DuPont (NYSE:DD) is about to increase prices of titanium dioxide, or TiO2, products across all major markets effective July 1. It's a big piece of news for the pigment industry for two reasons: DuPont is the world's largest TiO2 pigment producer, and the price increase comes after a 14-month hiatus.
On the same day that DuPont declared its intentions, Tronox (NYSE:TROX), another big TiO2 producer, chipped in with a similar announcement to increase prices effective June 1. These two were among the only major TiO2 companies that were left to jump on the price-hike bandwagon. Others, like Huntsman (NYSE:HUN) and Kronos Worldwide, already took the plunge some weeks back.
Is the ailing TiO2 market finally looking at a turnaround, or is it still too early to rejoice?
Are the signals deceptive?
The recent uptick in demand for TiO2 is probably what's behind the price hike. Though DuPont's last-quarter sales volume for TiO2 was flattish year over year, it was up 8% sequentially. Tronox and Huntsman reported bigger sequential jumps of 23% and 27%, respectively, in their TiO2 sales volumes during their most recent quarters.
While that's encouraging, sales volumes for the companies are nowhere near their 2011 levels, when demand for TiO2 was at its peak. The spike in TiO2 demand that year was more a result of customers' perceptions than needs. TiO2 producers were increasing prices nearly every month, so customers -- primarily paint companies -- rushed to stock up on the pigment in advance to avoid paying higher prices later. This time around, the ball is in the customers' court.
Where they are losing
Inventory levels in the TiO2 industry are still too high. According to a Bloomberg report, inventory levels were 50% above normal in March. For perspective, Tronox was sitting on 71 days of inventory (i.e. the number of days taken to convert inventory to sales) at the end of March, significantly higher from the normal level of 50-55 days. Tronox doesn't expect to reach the normal level before the end of the year.
With the pigment in ample supply, it is unlikely that paint companies will panic if pigment prices rise. The recent increase in TiO2 sales volumes can be attributed to normal seasonal buying by customers, so chances of good growth in volumes are dim. In fact, companies like Valspar and PPG Industries even substituted TiO2 with cheaper alternatives from China last year and reduced their TiO2 consumption by up to 6%.
Hard to digest
So doesn't it look like a risky proposition for DuPont and others to increase TiO2 prices when supply exceeds demand and volumes are yet to show promise? It looks more like a desperate attempt to offset costs and save margins, because rising feedstock costs have been as big a headache for TiO2 producers as lower sales for a long time. Unfortunately, the producers aren't out of the woods yet. Consulting company TZ Minerals International forecasts higher input costs to put "significant" margin pressure on TiO2 producers over the next few years.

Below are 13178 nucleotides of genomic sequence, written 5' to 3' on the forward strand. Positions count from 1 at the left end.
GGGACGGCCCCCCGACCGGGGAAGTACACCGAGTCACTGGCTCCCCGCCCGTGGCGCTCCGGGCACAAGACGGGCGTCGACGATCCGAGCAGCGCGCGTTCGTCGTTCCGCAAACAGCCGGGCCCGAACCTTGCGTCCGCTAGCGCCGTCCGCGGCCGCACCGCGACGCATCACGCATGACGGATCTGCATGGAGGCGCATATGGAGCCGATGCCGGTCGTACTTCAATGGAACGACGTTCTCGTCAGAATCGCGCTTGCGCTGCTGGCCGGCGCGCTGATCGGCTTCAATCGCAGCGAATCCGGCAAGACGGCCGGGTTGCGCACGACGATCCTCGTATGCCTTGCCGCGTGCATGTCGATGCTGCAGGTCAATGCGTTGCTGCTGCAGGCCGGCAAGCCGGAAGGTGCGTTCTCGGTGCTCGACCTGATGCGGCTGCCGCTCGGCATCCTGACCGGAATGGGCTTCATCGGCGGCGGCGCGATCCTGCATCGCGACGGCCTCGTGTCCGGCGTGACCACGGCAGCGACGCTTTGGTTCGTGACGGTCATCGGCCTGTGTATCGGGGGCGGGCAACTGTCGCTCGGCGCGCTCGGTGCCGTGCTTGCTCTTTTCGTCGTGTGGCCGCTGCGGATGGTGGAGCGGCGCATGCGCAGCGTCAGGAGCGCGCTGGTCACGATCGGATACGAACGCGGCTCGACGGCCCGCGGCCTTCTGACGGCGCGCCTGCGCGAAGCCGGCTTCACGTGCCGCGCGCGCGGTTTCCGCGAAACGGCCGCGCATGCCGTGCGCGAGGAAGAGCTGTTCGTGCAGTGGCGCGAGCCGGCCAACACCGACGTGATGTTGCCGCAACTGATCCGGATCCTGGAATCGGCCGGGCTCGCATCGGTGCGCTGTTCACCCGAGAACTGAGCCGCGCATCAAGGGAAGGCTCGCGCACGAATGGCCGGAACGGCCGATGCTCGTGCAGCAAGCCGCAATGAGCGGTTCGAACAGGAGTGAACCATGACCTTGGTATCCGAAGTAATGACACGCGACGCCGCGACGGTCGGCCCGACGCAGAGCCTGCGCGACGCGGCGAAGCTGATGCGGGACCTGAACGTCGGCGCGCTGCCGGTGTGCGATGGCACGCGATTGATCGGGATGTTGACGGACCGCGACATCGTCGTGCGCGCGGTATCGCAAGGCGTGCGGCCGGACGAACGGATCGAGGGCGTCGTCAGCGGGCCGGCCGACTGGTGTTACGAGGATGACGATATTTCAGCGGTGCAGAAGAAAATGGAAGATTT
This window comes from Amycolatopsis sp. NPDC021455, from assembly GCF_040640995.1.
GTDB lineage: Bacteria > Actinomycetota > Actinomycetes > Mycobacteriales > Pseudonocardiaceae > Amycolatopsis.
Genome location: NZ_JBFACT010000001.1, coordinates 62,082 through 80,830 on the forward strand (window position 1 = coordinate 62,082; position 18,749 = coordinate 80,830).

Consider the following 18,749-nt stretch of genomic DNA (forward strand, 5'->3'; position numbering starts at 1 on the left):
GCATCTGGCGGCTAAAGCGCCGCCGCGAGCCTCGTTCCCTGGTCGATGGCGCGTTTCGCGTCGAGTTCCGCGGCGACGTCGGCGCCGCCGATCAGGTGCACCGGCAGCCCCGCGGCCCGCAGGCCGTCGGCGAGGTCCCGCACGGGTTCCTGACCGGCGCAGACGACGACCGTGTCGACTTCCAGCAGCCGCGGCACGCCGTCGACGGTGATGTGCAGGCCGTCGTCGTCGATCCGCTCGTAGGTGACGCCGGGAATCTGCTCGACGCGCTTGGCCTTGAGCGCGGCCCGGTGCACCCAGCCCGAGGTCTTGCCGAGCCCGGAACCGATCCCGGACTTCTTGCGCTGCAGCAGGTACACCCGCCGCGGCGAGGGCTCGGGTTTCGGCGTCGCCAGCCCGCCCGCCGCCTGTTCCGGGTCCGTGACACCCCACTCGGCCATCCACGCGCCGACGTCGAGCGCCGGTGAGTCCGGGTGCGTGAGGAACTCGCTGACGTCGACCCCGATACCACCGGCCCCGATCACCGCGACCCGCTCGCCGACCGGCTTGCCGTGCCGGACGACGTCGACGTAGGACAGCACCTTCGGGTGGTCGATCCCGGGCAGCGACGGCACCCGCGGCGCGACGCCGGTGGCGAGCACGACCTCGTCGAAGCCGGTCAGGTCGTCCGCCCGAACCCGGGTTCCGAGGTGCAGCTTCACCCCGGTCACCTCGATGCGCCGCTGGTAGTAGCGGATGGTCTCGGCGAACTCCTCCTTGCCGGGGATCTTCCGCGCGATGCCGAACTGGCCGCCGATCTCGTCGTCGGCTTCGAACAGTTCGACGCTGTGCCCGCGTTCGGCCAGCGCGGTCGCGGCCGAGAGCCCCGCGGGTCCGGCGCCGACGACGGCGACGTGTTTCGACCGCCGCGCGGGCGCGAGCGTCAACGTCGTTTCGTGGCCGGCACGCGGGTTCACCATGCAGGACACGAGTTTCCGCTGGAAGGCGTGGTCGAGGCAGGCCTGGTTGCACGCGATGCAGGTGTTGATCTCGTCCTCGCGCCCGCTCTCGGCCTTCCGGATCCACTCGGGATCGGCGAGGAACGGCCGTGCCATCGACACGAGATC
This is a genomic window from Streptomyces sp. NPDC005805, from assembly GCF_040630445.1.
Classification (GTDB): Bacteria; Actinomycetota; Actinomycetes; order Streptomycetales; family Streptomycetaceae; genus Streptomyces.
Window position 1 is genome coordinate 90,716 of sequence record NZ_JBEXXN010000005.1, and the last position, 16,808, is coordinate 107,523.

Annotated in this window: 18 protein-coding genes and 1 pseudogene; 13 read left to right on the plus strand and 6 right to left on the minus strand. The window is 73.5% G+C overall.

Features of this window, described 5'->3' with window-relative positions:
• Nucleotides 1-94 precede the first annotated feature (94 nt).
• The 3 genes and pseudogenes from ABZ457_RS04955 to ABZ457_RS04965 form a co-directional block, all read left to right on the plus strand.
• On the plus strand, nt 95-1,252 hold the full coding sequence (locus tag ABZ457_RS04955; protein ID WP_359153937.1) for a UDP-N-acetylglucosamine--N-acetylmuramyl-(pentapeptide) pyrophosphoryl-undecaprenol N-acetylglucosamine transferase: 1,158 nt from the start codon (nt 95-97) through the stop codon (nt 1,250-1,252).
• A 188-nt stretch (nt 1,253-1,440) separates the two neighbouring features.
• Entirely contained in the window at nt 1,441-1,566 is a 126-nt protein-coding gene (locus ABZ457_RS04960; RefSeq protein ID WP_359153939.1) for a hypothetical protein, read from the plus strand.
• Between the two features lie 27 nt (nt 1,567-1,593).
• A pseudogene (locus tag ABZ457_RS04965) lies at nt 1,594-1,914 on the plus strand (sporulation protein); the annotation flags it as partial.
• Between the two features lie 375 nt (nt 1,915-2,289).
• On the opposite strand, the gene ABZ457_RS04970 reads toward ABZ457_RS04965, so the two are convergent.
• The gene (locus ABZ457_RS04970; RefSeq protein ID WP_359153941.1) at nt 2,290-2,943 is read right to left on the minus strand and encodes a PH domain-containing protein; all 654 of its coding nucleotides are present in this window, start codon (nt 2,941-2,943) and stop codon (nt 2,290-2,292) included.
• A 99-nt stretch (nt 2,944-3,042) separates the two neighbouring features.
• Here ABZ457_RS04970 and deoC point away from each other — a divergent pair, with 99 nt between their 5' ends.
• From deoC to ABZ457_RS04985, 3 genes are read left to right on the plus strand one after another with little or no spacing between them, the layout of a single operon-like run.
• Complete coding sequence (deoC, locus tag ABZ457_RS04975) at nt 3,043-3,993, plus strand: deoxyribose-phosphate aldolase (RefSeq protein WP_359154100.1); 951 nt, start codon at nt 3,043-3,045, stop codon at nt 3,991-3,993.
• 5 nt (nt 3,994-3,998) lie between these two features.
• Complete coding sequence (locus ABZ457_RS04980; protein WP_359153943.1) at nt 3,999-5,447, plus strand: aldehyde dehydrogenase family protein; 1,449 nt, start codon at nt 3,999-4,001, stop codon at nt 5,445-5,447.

This is probably the last thing TiO2 producers want to hear. In the short span between 2008 and 2012, the TiO2 industry had already seen two major troughs interspersed with one peak, which proves how volatile and unpredictable the business can be. Naturally, survival is tough, and companies in this industry have realized it. While Rockwood Holdings has already put its pigments business up for sale, Huntsman's management has openly said how the company will become "less dependent on (our) TiO2 earnings as a percentage of (our) overall business" over time. In a recent interview with Bloomberg, DuPont's CEO Ellen Kullman also sounded jittery about the volatility in the pigments business.
The Foolish bottom line
Even if things improve in the near future, investors have little reason to remain optimistic for the long term. At the beginning of the year, DuPont forecast "moderately" lower sales and 7%-9% lower operating margins for its performance chemicals (TiO2) business for the full year. I am not too sure how a price increase can help margins if cost continues to be a pressure.
It looks like a vicious circle to me, with TiO2 producers trying to pass on costs while customers look for alternatives to beat the heat. The TiO2 business is clearly losing its charm, and investors should beware.
Fool contributor Neha Chamaria has no position in any stocks mentioned. The Motley Fool has no position in any of the stocks mentioned. Try any of our Foolish newsletter services free for 30 days. We Fools may not all hold the same opinions, but we all believe that considering a diverse range of insights makes us better investors. The Motley Fool has a disclosure policy.